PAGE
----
Early Detection and Treatment of Ovarian Cancer and Prostate Cancer Saves Lives

Early Detection and Treatment of Ovarian Cancer and Prostate Cancer Saves Lives

OVARIAN CANCER IS THE NINTH most common cancer in women (not counting skin cancer) and ranks fifth as the cause of cancer death in women, according to the American Cancer Society. Prostate cancer is the second most common type of cancer found in American men and is the second leading cause of cancer death in men. One in six men will get prostate cancer and one in 36 will die of this disease, according to the American Cancer Society. Since September is National Ovarian Cancer and Prostate Cancer Awareness Month, COMMERCE asked medical experts from New Jersey’s top hospitals to discuss today’s cutting-edge treatments and procedures.

CentraState Healthcare System
By Edward Soffen, M.D., Board-certified Radiation Oncologist

As radiation oncologists, for years we have been diligently trying to find a way to protect the rectum, which is located next to and touching the prostate, when treating men with prostate cancer. In the past, despite our best efforts with using technology, it was very difficult to deliver doses of radiation to the prostate and not affect the rectum. In 2014, I was selected to be a clinical trial leader in testing a spacer gel, called SpaceOAR, at CentraState. Now we can inject SpaceOAR into men prior to radiation treatment. This gel allows for a centimeter of space between the prostate and the rectum, which is all that is needed to safely deliver radiation to the prostate and dramatically reduce the side effects and risks to the rectum. It takes 10 minutes to 15 minutes to inject the gel, and we only need to use a local anesthesia. SpaceOAR is something that men undergoing radiation treatment for prostate cancer should know about and consider when getting treated. It’s an elegant, simple way to do something that we’ve tried to do for years.

Hackensack University Medical Center, John Theurer Cancer Center, Hackensack Meridian Health
By Ami P. Vaidya, M.D., Vice Chair, Dept. of Obstetrics & Gynecology, Co-Chief, Division of Gynecologic Oncology, Director Robotics, Gynecology

At John Theurer Cancer Center at Hackensack University Medical Center, we are taking a precision medicine approach to ovarian cancer treatment, offering patients anticancer drugs matched to the molecular abnormalities driving the growth of their cancers. For example, we use olaparib and rucaparib to treat women with advanced and recurrent ovarian cancer who have mutations in the BRCA genes. These drugs inhibit a protein called PARP, which helps cancer cells repair the damage done by chemotherapy, making them more vulnerable to treatment. Along with the latest PARP inhibitor approved by the FDA, niraparib, these medications represent a novel approach to treating metastatic ovarian cancer. John Theurer Cancer Center is offering women with ovarian cancer opportunities to participate in clinical trials of other PARP inhibitors, as well as immunotherapies and novel treatment combinations through studies sponsored by the national Gynecologic Oncology Group and other organizations—including Phase I trials, the earliest phase of a new drug’s assessment in patients. This approach is part of the Center’s commitment to providing care based on the latest medical advances. An all-female team of gynecologic oncologists meets regularly to choose each woman’s optimal treatment plan, using minimally invasive robotic surgery and offering fertility preservation where appropriate.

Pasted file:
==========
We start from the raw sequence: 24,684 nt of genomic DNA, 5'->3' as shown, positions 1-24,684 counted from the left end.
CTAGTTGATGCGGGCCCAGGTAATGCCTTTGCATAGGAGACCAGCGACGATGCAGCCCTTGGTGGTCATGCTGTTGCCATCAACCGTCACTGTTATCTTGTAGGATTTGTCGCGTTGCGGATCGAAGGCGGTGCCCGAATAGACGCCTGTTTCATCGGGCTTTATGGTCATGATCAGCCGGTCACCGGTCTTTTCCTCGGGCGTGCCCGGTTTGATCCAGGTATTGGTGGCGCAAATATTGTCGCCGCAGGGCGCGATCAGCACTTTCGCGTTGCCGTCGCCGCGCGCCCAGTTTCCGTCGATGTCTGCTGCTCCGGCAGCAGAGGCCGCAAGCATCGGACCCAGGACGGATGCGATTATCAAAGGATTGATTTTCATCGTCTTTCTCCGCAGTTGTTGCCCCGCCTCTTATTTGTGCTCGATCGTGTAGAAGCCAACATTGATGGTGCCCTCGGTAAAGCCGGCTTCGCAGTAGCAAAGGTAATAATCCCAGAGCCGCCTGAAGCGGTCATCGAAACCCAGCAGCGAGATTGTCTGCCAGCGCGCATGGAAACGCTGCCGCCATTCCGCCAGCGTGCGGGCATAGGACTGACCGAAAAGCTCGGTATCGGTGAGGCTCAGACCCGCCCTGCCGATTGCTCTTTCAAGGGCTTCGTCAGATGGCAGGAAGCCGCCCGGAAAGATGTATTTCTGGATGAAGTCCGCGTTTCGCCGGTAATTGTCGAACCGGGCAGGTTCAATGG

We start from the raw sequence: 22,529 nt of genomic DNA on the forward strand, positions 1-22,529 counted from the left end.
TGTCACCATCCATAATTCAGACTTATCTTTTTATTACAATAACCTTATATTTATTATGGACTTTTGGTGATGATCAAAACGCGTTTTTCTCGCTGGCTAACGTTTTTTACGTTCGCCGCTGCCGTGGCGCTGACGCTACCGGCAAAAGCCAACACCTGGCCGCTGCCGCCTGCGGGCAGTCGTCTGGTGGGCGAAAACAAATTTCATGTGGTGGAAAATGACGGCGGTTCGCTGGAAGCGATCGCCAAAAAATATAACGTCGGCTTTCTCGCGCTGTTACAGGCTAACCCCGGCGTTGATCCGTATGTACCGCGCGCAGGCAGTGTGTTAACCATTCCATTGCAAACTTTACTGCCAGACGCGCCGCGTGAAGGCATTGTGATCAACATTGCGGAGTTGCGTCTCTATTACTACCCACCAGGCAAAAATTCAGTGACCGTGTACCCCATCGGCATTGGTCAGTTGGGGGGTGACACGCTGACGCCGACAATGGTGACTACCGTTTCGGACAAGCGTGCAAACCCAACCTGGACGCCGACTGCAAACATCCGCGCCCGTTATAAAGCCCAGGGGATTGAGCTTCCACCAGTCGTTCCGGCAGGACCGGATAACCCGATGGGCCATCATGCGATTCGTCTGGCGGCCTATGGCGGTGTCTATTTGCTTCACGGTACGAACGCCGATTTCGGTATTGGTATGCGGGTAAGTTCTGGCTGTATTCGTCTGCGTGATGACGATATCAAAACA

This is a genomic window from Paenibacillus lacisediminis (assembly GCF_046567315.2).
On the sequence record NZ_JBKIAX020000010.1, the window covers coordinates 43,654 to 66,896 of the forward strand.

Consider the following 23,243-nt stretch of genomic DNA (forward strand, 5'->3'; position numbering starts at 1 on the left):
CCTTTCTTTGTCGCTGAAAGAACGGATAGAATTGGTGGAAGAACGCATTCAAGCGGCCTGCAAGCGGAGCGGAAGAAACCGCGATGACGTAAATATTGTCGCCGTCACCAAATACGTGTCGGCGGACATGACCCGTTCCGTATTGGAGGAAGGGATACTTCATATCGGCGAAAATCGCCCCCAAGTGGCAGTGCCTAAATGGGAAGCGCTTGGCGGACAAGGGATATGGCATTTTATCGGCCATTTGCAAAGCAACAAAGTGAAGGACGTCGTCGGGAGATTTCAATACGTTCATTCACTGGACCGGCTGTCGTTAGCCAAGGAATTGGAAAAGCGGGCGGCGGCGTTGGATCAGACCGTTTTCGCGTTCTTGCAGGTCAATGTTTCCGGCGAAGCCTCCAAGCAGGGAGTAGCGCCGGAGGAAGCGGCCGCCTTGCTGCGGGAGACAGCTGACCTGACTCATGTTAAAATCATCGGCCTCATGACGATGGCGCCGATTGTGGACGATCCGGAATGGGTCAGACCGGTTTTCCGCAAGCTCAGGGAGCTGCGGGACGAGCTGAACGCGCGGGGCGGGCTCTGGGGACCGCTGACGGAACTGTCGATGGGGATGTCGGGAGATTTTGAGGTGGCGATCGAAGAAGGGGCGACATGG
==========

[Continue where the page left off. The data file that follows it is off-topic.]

Holy Name Medical Center’s Regional Cancer Center
By Sharyn N. Lewin, M.D., Medical Director, Division of Gynecologic Oncology

Our gynecologic oncologists at the Holy Name Regional Cancer Center are skilled in utilizing state-of-the-art surgery, chemotherapy and immunotherapy to achieve the best possible outcomes for patients with ovarian cancer. Almost all ovarian cancers initially require surgical treatment, which should be performed by a gynecologic oncologist with significant experience in this complex surgery. Combined with hyperthermic intraperitoneal chemotherapy administered directly into the abdomen at the time of surgery and with infusion chemotherapy, this treatment protocol often leads to better survival rates. We are also learning through research that PARP inhibitors, a type of oral medication, can often successfully slow or halt disease progression.


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